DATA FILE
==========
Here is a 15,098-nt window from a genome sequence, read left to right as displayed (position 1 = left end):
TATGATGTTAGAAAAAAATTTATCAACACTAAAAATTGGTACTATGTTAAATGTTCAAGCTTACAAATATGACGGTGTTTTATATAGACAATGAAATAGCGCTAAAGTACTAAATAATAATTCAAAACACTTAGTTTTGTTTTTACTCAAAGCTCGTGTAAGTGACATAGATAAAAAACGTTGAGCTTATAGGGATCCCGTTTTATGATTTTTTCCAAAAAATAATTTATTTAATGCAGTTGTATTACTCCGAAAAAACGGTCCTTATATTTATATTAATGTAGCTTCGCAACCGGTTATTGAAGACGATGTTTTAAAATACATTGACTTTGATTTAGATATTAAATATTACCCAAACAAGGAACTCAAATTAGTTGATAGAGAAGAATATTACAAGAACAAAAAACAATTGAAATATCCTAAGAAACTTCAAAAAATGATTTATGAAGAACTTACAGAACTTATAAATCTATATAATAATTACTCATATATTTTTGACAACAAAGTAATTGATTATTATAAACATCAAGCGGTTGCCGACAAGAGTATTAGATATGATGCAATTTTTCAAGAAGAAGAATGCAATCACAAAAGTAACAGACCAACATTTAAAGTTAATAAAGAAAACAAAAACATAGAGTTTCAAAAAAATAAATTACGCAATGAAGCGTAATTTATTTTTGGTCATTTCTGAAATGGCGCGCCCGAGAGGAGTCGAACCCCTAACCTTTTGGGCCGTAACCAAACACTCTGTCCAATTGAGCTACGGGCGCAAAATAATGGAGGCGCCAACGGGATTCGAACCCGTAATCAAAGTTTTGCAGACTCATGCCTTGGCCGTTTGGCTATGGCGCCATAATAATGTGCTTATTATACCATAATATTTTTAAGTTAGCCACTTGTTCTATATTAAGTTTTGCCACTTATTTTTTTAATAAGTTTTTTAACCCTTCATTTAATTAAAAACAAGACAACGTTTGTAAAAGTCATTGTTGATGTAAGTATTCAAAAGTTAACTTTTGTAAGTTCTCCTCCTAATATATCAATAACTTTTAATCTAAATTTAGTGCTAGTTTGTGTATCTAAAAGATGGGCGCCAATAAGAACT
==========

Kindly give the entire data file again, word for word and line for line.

Here is a 15,098-nt window from a genome sequence, read left to right as displayed (position 1 = left end):
TATGATGTTAGAAAAAAATTTATCAACACTAAAAATTGGTACTATGTTAAATGTTCAAGCTTACAAATATGACGGTGTTTTATATAGACAATGAAATAGCGCTAAAGTACTAAATAATAATTCAAAACACTTAGTTTTGTTTTTACTCAAAGCTCGTGTAAGTGACATAGATAAAAAACGTTGAGCTTATAGGGATCCCGTTTTATGATTTTTTCCAAAAAATAATTTATTTAATGCAGTTGTATTACTCCGAAAAAACGGTCCTTATATTTATATTAATGTAGCTTCGCAACCGGTTATTGAAGACGATGTTTTAAAATACATTGACTTTGATTTAGATATTAAATATTACCCAAACAAGGAACTCAAATTAGTTGATAGAGAAGAATATTACAAGAACAAAAAACAATTGAAATATCCTAAGAAACTTCAAAAAATGATTTATGAAGAACTTACAGAACTTATAAATCTATATAATAATTACTCATATATTTTTGACAACAAAGTAATTGATTATTATAAACATCAAGCGGTTGCCGACAAGAGTATTAGATATGATGCAATTTTTCAAGAAGAAGAATGCAATCACAAAAGTAACAGACCAACATTTAAAGTTAATAAAGAAAACAAAAACATAGAGTTTCAAAAAAATAAATTACGCAATGAAGCGTAATTTATTTTTGGTCATTTCTGAAATGGCGCGCCCGAGAGGAGTCGAACCCCTAACCTTTTGGGCCGTAACCAAACACTCTGTCCAATTGAGCTACGGGCGCAAAATAATGGAGGCGCCAACGGGATTCGAACCCGTAATCAAAGTTTTGCAGACTCATGCCTTGGCCGTTTGGCTATGGCGCCATAATAATGTGCTTATTATACCATAATATTTTTAAGTTAGCCACTTGTTCTATATTAAGTTTTGCCACTTATTTTTTTAATAAGTTTTTTAACCCTTCATTTAATTAAAAACAAGACAACGTTTGTAAAAGTCATTGTTGATGTAAGTATTCAAAAGTTAACTTTTGTAAGTTCTCCTCCTAATATATCAATAACTTTTAATCTAAATTTAGTGCTAGTTTGTGTATCTAAAAGATGGGCGCCAATAAGAACT